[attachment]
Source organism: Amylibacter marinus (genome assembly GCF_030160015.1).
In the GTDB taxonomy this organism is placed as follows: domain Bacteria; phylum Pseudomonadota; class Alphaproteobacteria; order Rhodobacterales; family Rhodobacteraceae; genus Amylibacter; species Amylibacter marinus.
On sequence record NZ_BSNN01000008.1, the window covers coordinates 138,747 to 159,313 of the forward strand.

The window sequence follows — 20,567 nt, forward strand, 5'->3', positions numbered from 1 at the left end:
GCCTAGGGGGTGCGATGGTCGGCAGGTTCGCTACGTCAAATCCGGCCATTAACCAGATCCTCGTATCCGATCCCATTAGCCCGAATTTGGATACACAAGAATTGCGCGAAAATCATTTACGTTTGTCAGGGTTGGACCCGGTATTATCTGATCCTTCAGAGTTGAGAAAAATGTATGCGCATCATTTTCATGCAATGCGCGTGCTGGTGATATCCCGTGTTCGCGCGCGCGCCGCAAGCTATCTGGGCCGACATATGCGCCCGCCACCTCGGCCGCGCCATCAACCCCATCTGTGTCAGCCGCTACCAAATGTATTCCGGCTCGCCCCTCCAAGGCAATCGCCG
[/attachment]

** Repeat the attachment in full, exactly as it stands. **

Source organism: Amylibacter marinus (genome assembly GCF_030160015.1).
In the GTDB taxonomy this organism is placed as follows: domain Bacteria; phylum Pseudomonadota; class Alphaproteobacteria; order Rhodobacterales; family Rhodobacteraceae; genus Amylibacter; species Amylibacter marinus.
On sequence record NZ_BSNN01000008.1, the window covers coordinates 138,747 to 159,313 of the forward strand.

The window sequence follows — 20,567 nt, forward strand, 5'->3', positions numbered from 1 at the left end:
GCCTAGGGGGTGCGATGGTCGGCAGGTTCGCTACGTCAAATCCGGCCATTAACCAGATCCTCGTATCCGATCCCATTAGCCCGAATTTGGATACACAAGAATTGCGCGAAAATCATTTACGTTTGTCAGGGTTGGACCCGGTATTATCTGATCCTTCAGAGTTGAGAAAAATGTATGCGCATCATTTTCATGCAATGCGCGTGCTGGTGATATCCCGTGTTCGCGCGCGCGCCGCAAGCTATCTGGGCCGACATATGCGCCCGCCACCTCGGCCGCGCCATCAACCCCATCTGTGTCAGCCGCTACCAAATGTATTCCGGCTCGCCCCTCCAAGGCAATCGCCG